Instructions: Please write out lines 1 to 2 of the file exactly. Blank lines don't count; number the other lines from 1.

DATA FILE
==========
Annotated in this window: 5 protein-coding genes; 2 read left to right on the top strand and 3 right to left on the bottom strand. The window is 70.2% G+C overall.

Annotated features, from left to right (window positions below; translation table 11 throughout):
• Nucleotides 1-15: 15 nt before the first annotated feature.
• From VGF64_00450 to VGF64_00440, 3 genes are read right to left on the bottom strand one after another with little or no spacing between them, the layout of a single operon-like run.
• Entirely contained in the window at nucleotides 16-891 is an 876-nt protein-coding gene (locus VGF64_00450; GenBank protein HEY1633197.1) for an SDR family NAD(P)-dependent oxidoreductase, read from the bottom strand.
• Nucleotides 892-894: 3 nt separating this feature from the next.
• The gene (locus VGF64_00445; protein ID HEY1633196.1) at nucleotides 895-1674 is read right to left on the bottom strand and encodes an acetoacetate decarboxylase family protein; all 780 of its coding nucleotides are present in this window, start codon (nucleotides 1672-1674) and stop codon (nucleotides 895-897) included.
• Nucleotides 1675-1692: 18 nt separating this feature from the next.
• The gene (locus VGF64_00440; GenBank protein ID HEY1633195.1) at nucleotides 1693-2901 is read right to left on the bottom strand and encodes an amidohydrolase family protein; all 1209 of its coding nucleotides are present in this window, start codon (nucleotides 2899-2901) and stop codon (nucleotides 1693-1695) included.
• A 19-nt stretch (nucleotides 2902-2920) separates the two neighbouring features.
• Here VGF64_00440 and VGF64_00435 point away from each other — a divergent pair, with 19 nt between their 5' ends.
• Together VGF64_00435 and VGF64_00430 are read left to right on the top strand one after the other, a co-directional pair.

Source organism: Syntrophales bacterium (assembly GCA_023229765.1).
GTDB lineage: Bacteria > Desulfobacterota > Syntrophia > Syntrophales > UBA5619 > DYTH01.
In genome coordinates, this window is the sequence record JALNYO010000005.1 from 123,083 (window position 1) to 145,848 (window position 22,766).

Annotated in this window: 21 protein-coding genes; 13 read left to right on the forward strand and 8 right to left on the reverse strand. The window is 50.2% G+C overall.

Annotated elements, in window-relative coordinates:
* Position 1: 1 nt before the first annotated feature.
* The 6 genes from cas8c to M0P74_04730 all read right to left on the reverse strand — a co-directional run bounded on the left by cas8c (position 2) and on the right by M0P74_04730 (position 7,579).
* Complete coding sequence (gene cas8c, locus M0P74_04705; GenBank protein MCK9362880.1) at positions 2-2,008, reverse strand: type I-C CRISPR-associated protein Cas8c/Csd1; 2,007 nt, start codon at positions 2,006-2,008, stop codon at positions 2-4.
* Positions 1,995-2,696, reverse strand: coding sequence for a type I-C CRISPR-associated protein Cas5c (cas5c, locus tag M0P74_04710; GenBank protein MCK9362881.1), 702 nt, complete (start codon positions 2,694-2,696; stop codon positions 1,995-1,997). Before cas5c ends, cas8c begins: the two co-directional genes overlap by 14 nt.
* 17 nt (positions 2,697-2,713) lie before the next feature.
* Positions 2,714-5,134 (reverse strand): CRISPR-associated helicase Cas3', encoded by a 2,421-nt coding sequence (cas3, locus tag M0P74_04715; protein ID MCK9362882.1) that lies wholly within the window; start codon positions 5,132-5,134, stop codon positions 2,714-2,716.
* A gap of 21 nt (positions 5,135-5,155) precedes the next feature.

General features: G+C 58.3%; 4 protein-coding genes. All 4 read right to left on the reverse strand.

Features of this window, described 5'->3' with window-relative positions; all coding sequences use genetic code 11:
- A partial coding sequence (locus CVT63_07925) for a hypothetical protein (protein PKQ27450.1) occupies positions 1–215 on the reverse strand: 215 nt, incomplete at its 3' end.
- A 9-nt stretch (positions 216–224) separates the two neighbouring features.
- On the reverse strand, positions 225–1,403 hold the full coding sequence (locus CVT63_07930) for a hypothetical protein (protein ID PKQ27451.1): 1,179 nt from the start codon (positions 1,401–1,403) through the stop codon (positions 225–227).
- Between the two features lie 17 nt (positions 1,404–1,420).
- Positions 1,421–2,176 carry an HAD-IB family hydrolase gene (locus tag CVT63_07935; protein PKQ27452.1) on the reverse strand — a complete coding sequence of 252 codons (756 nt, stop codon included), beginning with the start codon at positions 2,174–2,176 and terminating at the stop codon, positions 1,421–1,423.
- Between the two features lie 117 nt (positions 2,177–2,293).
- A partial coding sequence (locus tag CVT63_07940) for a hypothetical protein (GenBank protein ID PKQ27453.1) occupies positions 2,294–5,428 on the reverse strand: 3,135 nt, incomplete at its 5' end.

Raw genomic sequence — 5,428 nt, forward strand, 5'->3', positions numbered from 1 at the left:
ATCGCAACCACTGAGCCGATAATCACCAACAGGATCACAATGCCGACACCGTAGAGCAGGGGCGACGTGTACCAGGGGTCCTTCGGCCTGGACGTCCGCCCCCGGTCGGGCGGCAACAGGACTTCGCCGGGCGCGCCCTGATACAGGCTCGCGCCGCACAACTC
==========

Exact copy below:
Annotated in this window: 5 protein-coding genes; 2 read left to right on the top strand and 3 right to left on the bottom strand. The window is 70.2% G+C overall.

Annotated features, from left to right (window positions below; translation table 11 throughout):